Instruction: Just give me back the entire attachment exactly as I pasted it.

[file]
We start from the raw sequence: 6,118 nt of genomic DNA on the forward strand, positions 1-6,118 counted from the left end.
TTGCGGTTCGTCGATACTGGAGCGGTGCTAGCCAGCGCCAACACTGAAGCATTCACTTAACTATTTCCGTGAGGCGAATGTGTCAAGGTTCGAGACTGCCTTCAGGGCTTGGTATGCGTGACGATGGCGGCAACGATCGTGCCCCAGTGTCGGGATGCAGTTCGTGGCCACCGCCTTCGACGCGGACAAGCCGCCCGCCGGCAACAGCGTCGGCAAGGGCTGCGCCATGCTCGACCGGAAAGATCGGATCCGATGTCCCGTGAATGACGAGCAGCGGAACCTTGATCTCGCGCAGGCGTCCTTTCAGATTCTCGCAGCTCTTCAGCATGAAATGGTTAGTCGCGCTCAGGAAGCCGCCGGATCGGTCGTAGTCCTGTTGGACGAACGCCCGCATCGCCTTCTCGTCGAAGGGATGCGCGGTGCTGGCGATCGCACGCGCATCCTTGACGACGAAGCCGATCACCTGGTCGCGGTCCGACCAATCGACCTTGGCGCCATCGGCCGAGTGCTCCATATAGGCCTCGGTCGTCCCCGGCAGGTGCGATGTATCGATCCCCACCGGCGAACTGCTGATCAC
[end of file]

We start from the raw sequence: 6,118 nt of genomic DNA on the forward strand, positions 1-6,118 counted from the left end.
TTGCGGTTCGTCGATACTGGAGCGGTGCTAGCCAGCGCCAACACTGAAGCATTCACTTAACTATTTCCGTGAGGCGAATGTGTCAAGGTTCGAGACTGCCTTCAGGGCTTGGTATGCGTGACGATGGCGGCAACGATCGTGCCCCAGTGTCGGGATGCAGTTCGTGGCCACCGCCTTCGACGCGGACAAGCCGCCCGCCGGCAACAGCGTCGGCAAGGGCTGCGCCATGCTCGACCGGAAAGATCGGATCCGATGTCCCGTGAATGACGAGCAGCGGAACCTTGATCTCGCGCAGGCGTCCTTTCAGATTCTCGCAGCTCTTCAGCATGAAATGGTTAGTCGCGCTCAGGAAGCCGCCGGATCGGTCGTAGTCCTGTTGGACGAACGCCCGCATCGCCTTCTCGTCGAAGGGATGCGCGGTGCTGGCGATCGCACGCGCATCCTTGACGACGAAGCCGATCACCTGGTCGCGGTCCGACCAATCGACCTTGGCGCCATCGGCCGAGTGCTCCATATAGGCCTCGGTCGTCCCCGGCAGGTGCGATGTATCGATCCCCACCGGCGAACTGCTGATCAC